Moeller is survived by his wife, Ann, three daughters, Susan, Amy and Molly, and son, Andy, a former linebacker and captain for the Wolverines.
The family will hold a visitation on Friday, July 15, from 2-8 pm at Chiles-Laman Funeral Home in Lima, Ohio (1170 Shawnee Road). A private family funeral will be held on Saturday, July 16.
Following are statements from athletic department officials:
The football world lost a great man in Gary Moeller. Coach Moeller cared for his players and his teams and was devoted to the University of Michigan. He gave a lot to the game of football, excelling as both an offensive and defensive coordinator and head coach in the college and NFL ranks.
We have lost a wonderful family man. My thoughts and prayers are with his wife, Ann, as well as their daughters Susan, Amy and Molly, and my former teammate and fellow captain Andy.
Rest in peace, Coach Mo, and Go Blue!
— Jim Harbaugh, Michigan’s J. Ira and Nicki Harris Family Head Football Coach
Gary Moeller was a great family man, great friend, great coach and a man of integrity and high character. I admired him, I respected him and I loved him.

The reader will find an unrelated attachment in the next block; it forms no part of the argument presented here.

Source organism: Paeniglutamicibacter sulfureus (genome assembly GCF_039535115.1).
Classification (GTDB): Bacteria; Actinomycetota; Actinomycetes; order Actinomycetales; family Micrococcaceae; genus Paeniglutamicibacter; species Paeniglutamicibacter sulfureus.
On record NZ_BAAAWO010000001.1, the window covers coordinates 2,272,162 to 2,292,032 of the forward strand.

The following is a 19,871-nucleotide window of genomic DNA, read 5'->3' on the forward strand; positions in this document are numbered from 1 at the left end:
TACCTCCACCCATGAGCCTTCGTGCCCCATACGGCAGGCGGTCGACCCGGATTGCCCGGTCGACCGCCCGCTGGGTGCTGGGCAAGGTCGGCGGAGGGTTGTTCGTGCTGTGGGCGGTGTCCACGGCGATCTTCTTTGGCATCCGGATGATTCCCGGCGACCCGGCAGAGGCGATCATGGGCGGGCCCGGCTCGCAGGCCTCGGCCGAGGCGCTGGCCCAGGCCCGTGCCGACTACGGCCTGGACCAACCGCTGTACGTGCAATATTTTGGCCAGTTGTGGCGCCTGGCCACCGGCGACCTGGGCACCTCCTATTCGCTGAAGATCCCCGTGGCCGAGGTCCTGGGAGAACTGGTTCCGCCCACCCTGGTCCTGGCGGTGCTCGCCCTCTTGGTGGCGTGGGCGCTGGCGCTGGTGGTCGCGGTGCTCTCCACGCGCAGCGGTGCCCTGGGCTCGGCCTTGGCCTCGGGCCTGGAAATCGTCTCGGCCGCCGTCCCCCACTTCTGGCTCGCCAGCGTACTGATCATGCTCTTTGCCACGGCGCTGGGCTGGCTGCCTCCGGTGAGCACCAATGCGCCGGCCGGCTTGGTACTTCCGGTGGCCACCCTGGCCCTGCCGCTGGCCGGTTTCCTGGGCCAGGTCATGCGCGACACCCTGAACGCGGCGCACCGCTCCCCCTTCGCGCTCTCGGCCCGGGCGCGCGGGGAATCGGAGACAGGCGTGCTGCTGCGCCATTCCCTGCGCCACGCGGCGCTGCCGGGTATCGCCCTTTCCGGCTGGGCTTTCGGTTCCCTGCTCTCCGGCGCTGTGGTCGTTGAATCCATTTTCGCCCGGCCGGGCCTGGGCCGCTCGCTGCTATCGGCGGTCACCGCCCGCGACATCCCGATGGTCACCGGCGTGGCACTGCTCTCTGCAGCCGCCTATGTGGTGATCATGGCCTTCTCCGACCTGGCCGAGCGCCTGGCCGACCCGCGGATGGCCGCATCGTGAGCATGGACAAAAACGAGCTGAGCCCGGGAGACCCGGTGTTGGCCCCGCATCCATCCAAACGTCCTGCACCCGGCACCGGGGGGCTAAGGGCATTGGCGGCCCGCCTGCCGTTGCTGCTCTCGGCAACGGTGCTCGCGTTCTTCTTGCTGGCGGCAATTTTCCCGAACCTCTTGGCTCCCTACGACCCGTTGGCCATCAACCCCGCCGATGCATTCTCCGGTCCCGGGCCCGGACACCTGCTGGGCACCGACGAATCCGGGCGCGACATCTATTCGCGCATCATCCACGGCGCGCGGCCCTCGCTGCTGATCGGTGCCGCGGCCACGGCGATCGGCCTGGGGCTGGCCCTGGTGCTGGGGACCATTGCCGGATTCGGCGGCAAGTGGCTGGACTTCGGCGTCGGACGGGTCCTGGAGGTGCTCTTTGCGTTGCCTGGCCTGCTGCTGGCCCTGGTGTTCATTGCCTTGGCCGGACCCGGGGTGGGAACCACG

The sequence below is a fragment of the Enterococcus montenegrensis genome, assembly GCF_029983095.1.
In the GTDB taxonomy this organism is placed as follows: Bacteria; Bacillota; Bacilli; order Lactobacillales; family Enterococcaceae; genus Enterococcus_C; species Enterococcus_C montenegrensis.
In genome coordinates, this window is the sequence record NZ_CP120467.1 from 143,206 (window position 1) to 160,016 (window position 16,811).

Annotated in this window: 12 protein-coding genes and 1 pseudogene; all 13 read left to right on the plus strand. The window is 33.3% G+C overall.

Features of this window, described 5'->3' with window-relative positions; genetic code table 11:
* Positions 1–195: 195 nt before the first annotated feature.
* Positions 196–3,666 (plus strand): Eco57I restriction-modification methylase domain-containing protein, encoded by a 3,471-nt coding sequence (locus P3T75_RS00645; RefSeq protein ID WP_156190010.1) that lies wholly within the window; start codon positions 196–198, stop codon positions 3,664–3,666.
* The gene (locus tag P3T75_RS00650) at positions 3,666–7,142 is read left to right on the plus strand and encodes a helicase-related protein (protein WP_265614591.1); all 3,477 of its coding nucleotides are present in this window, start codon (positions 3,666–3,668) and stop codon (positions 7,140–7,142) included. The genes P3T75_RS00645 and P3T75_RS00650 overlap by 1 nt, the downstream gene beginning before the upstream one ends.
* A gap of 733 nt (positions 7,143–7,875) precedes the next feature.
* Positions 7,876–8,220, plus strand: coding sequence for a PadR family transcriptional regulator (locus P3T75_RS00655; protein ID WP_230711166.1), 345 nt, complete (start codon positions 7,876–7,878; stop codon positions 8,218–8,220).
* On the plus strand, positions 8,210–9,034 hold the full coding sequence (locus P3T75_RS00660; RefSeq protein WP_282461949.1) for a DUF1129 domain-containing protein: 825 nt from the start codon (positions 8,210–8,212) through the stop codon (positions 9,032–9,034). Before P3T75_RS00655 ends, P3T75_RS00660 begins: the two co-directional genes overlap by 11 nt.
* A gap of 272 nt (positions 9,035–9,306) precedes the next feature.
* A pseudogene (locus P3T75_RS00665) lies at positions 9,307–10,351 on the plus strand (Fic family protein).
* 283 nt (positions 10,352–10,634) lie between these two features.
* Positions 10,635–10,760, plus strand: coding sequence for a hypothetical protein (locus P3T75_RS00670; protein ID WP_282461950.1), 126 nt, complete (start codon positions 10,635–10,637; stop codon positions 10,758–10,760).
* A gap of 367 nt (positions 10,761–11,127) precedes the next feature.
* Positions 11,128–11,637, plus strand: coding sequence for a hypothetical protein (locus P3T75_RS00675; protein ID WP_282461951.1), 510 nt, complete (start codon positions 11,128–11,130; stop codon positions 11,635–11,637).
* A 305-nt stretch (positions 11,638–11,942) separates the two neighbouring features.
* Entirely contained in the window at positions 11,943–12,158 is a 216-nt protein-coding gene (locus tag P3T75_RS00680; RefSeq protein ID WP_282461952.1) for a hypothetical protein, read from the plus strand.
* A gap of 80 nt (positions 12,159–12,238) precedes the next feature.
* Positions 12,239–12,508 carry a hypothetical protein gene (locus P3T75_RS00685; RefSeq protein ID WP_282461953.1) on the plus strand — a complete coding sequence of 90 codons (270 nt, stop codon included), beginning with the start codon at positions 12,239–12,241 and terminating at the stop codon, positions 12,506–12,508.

— Lloyd Carr, retired Michigan head football coach
I was fortunate enough to work with Coach Mo at both Miami (Ohio) and Michigan. Gary Moeller was a coach that looked out for everyone that worked with him and for all of the players that played for him and represented our program. He was a good-hearted man who made decisions and sought input from his staff to make sure that the decisions were right for Michigan. Gary Moeller will be missed but will not be forgotten. He was a great Michigan Man and close friend to my family.
— Jon Falk, retired Michigan football equipment manager
So sad to hear of Gary Moeller’s passing.
In my judgment, he was one of the giants in modern football history at Michigan. As head coach, he won Big Ten Championships, Rose Bowls and countless big games against Notre Dame, MSU and Ohio State.